Looking west towards Clipston area
Harrington airfield, known as Station 179 during WW2, was built by the 826th and 852nd Engineer Battalions of the US Army as a Class A airfield intended for heavy bomber use, the main runway length being approximately a mile. Construction started on the 11th July 1942 by a battalion of aviation engineers who were subsequently alerted and sent to the North African Theatre of Operations. The two other engineering battalions carried on the work. The airfield was completed in the spring of 1944.
Approximately 860,000 square yards of concrete were laid, with one and three quarter million bricks being used, 210,000 cubic yards of soil being moved and 6 miles of roadway formed. It later became a Thor Nuclear Missile site.
Read the full history and other information here –
Another fascinating piece relating to Harrington
SUPPLYING THE RESISTANCE
OSS Logistics Support to Special Operations in Europe
by Troy J. Sacquety, PhD
Today the airfield is mostly given over to agricultural land with the remains of the launch pads and small buildings around the area. It is now well known as a birding spot with the chance of spotting rarities.
Thor Missle Launch Pad area
My 1st visit – 15th April 2020
I parked at Access Point 1, there is room for several cars here. Follow the Bridleway sign and walk along the concrete road/track. It was a lovely sunny spring day with clear skies and about 18 degrees.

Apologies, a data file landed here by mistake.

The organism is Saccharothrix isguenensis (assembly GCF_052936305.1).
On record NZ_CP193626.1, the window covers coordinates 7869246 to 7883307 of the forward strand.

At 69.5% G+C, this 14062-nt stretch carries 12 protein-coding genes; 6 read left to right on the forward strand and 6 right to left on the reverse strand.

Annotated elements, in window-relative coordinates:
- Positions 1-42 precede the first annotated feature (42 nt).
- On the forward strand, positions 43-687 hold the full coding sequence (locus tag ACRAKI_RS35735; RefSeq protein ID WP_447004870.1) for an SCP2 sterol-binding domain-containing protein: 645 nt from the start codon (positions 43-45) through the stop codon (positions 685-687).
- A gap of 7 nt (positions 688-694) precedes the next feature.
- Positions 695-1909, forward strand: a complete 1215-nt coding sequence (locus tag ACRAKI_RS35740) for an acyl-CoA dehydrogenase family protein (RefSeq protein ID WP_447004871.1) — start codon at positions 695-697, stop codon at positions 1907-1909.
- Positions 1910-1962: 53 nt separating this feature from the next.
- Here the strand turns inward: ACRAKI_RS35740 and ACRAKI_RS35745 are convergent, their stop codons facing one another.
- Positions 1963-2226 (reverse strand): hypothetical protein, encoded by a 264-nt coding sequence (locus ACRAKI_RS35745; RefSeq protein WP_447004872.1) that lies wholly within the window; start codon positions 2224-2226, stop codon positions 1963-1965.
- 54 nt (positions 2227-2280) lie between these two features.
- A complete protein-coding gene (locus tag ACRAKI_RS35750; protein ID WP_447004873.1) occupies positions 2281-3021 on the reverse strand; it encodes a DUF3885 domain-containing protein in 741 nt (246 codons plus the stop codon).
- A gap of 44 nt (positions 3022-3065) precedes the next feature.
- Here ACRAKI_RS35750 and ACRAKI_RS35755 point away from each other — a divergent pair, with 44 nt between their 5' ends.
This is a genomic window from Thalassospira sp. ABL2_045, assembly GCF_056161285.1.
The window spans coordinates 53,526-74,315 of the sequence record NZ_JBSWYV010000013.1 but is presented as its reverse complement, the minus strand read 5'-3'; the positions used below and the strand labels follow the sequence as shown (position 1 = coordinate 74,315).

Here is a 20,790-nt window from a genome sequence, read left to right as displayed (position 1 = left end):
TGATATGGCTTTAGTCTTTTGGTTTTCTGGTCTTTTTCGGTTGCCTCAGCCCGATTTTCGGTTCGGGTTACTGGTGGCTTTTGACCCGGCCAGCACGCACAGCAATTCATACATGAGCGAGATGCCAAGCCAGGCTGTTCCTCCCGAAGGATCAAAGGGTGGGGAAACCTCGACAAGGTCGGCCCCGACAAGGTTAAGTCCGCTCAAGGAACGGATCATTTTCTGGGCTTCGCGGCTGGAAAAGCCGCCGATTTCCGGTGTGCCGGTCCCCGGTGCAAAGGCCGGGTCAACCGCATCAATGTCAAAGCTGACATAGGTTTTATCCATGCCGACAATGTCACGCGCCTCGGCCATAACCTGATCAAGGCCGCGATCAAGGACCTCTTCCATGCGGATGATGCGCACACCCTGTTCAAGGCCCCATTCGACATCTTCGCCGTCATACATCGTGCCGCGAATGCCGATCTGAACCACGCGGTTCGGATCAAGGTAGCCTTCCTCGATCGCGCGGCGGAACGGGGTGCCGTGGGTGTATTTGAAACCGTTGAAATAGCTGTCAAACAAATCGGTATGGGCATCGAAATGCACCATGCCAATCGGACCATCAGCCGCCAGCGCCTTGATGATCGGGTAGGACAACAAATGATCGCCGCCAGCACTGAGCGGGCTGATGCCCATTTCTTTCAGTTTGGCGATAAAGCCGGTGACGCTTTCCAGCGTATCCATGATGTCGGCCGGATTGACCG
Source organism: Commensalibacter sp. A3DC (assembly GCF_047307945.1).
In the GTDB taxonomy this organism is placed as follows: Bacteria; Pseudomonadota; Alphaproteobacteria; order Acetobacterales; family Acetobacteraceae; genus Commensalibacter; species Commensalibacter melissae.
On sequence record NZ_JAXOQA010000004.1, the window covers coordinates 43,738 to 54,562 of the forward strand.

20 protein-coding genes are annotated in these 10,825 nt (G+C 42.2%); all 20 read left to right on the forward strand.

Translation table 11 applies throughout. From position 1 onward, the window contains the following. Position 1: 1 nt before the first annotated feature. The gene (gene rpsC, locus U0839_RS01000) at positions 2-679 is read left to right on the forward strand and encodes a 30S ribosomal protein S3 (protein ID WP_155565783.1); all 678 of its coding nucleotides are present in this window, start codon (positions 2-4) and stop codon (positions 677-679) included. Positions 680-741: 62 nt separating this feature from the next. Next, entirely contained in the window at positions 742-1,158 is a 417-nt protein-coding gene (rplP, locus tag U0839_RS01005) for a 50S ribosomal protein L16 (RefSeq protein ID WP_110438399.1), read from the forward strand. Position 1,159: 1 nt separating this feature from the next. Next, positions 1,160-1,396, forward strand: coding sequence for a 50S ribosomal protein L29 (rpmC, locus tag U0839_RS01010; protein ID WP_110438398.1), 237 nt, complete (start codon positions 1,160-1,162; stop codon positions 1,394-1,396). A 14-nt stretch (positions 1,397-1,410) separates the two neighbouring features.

Not far along the track and a Kestrel passes overhead pausing in the distance to hover before moving off. Further up the track a Skylark rises and sings away (too far away for a photograph). Robins and Blue Tits are present in the bushes but I only caught a glimpse.
Eventually you reach a junction I turned right towards the derelict launch pad areas. Here it is denser bushes and small trees. Birds are obviously! here, you can here them. A chiffchaff is singing in a low bush in the debris of one of the launch pad, but hid well enough to prevent a good photo.
I followed the path away from the Launch pad area deeper into the bushes. Resting in the bush ahead of me a Chaffinch (at the time I did not know what it was, I needed to get home and consult my books). There are lots of birds moving between the various bushes – Yellowhammers, Chaffinches and Reed Buntings. I spent a while here watching and taking photographs (delightful.)
Out in the ploughed field a HUGE flock of pigeons the most I have ever seen together. A Pheasant strolls out of the undergrowth. I turn and begin to head back towards the car (so far I have not seen a single person). The same Chiffchaff is still singing but still eluded me as to a good image.
Now walking back along the Bridleway track 2 Red Kites appear in the distance and begin to soar above the ploughed field ( it is huge) sadly they move away to the north. back near the car is a small coppice here was a Chiffchaff, Dunnocks, Yellowhammers, Blackbirds and Robins.
A great way to spend a few hours.
Visit on May 7th 2020
It was a very warm day with cloudless skies. I was expecting to see very little and certainly not the Greenland Wheatear present, thinking it had probably departed north.
As I made my way through the bushes towards the bunker area very few birds were showing, 1 Yellowhammer in fact.
As I approached the bunker I spotted a bright coloured bird perched on the broken concrete, sure enough it is the Wheatear. I approached quietly keeping bushes between me and the bird. It moved between the ground and its perch on the rock. I managed to get many shots. It did not seem to be bothered about my prescence. I observed it for about 20 minutes. In the distance was the female bird.
So in the end a great afternoons walk.